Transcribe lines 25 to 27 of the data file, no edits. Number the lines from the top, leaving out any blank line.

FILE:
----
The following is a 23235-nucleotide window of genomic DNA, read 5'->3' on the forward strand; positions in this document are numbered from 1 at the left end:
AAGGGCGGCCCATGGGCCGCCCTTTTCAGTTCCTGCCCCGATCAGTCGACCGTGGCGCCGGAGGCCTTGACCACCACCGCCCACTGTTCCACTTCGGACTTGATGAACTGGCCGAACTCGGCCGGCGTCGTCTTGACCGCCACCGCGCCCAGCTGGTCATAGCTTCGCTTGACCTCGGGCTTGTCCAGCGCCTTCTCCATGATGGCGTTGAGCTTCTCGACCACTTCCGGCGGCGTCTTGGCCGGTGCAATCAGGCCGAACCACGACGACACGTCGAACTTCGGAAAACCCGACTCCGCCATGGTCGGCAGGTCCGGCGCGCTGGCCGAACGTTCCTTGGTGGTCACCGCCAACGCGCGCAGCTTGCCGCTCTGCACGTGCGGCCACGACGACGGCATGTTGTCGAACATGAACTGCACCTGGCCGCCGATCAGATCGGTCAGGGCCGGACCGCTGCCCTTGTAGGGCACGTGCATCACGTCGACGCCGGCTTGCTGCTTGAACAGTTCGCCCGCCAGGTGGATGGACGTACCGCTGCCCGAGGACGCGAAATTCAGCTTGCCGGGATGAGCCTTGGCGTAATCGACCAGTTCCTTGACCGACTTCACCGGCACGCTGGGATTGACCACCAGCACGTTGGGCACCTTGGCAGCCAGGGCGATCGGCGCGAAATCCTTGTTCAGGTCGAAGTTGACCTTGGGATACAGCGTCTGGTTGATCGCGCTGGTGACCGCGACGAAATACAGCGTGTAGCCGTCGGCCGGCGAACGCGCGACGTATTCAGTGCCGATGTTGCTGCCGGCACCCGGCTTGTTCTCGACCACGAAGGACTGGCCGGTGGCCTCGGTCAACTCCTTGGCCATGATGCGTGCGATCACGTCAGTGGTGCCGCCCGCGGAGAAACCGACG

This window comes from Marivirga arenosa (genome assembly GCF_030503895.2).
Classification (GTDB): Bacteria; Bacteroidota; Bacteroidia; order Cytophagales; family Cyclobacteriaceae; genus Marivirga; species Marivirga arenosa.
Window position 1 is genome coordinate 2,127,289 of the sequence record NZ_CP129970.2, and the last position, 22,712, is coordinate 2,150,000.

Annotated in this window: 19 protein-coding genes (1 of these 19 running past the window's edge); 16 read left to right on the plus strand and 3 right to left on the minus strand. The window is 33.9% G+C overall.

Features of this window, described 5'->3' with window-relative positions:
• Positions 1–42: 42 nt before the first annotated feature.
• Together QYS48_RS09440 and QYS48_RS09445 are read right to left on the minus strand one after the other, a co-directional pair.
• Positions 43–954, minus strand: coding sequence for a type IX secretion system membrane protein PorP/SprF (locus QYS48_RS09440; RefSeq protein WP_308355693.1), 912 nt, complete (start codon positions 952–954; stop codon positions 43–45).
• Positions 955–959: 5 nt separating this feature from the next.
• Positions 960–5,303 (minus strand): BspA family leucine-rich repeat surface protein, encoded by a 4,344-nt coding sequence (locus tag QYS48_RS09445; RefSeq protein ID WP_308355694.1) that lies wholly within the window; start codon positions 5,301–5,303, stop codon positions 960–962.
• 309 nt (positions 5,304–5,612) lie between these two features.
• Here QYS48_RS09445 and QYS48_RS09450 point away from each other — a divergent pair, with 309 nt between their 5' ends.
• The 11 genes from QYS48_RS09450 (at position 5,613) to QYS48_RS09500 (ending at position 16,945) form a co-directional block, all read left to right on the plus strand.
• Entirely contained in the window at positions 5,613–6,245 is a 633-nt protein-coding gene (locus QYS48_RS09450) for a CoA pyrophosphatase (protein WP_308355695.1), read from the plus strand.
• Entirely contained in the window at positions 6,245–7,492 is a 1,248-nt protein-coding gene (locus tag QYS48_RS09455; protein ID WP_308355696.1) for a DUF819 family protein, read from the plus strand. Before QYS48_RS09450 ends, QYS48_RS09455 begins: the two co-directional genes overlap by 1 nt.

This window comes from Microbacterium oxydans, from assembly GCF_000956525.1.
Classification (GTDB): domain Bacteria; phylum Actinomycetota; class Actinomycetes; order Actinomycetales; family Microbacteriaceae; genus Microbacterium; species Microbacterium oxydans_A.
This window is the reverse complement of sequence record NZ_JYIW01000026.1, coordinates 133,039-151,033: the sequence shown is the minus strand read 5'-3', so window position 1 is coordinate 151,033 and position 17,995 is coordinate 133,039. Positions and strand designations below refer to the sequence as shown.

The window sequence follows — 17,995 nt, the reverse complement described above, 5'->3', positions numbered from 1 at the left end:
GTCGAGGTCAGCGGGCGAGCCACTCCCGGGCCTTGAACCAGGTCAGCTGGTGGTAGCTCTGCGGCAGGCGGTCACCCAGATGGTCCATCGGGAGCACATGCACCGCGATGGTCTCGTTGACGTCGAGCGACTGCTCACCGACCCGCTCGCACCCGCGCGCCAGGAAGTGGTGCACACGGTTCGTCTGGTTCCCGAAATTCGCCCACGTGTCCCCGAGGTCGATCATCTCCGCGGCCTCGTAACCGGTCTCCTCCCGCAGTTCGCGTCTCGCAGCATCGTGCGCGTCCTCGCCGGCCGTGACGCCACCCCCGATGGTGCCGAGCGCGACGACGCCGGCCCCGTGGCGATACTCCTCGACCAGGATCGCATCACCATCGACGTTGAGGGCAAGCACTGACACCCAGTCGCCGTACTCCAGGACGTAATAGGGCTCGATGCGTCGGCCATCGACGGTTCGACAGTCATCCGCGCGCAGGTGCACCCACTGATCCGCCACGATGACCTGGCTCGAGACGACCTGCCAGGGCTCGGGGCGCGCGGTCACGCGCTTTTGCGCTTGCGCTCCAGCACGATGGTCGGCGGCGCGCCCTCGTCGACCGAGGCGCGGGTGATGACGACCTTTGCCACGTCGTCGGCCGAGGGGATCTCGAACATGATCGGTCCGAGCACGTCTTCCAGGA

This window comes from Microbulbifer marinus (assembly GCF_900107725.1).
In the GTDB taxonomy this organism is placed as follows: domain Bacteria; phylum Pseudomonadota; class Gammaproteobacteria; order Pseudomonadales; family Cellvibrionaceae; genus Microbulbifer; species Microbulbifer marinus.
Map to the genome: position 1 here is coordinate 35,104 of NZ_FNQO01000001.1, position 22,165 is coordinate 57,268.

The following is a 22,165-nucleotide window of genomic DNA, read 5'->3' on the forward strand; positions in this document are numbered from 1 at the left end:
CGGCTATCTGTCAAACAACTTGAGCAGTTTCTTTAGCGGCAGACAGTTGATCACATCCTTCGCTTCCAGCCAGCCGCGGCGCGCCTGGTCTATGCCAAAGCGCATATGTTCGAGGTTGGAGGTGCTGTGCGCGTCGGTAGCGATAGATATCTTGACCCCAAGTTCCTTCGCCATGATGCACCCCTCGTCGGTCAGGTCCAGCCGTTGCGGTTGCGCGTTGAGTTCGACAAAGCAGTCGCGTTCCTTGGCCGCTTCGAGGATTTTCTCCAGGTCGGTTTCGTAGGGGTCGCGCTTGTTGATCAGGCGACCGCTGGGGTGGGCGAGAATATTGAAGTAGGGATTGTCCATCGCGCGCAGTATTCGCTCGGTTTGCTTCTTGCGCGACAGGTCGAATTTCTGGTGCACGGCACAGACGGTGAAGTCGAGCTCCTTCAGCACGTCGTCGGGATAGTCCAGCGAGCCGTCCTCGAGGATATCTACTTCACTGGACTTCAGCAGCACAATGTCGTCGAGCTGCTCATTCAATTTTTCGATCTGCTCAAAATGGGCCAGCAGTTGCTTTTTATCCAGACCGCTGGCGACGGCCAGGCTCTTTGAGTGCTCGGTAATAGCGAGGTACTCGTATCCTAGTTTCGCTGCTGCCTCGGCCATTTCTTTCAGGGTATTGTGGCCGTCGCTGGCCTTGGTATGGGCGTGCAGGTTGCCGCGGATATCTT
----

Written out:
Map to the genome: position 1 here is coordinate 35,104 of NZ_FNQO01000001.1, position 22,165 is coordinate 57,268.

The following is a 22,165-nucleotide window of genomic DNA, read 5'->3' on the forward strand; positions in this document are numbered from 1 at the left end:
CGGCTATCTGTCAAACAACTTGAGCAGTTTCTTTAGCGGCAGACAGTTGATCACATCCTTCGCTTCCAGCCAGCCGCGGCGCGCCTGGTCTATGCCAAAGCGCATATGTTCGAGGTTGGAGGTGCTGTGCGCGTCGGTAGCGATAGATATCTTGACCCCAAGTTCCTTCGCCATGATGCACCCCTCGTCGGTCAGGTCCAGCCGTTGCGGTTGCGCGTTGAGTTCGACAAAGCAGTCGCGTTCCTTGGCCGCTTCGAGGATTTTCTCCAGGTCGGTTTCGTAGGGGTCGCGCTTGTTGATCAGGCGACCGCTGGGGTGGGCGAGAATATTGAAGTAGGGATTGTCCATCGCGCGCAGTATTCGCTCGGTTTGCTTCTTGCGCGACAGGTCGAATTTCTGGTGCACGGCACAGACGGTGAAGTCGAGCTCCTTCAGCACGTCGTCGGGATAGTCCAGCGAGCCGTCCTCGAGGATATCTACTTCACTGGACTTCAGCAGCACAATGTCGTCGAGCTGCTCATTCAATTTTTCGATCTGCTCAAAATGGGCCAGCAGTTGCTTTTTATCCAGACCGCTGGCGACGGCCAGGCTCTTTGAGTGCTCGGTAATAGCGAGGTACTCGTATCCTAGTTTCGCTGCTGCCTCGGCCATTTCTTTCAGGGTATTGTGGCCGTCGCTGGCCTTGGTATGGGCGTGCAGGTTGCCGCGGATATCTT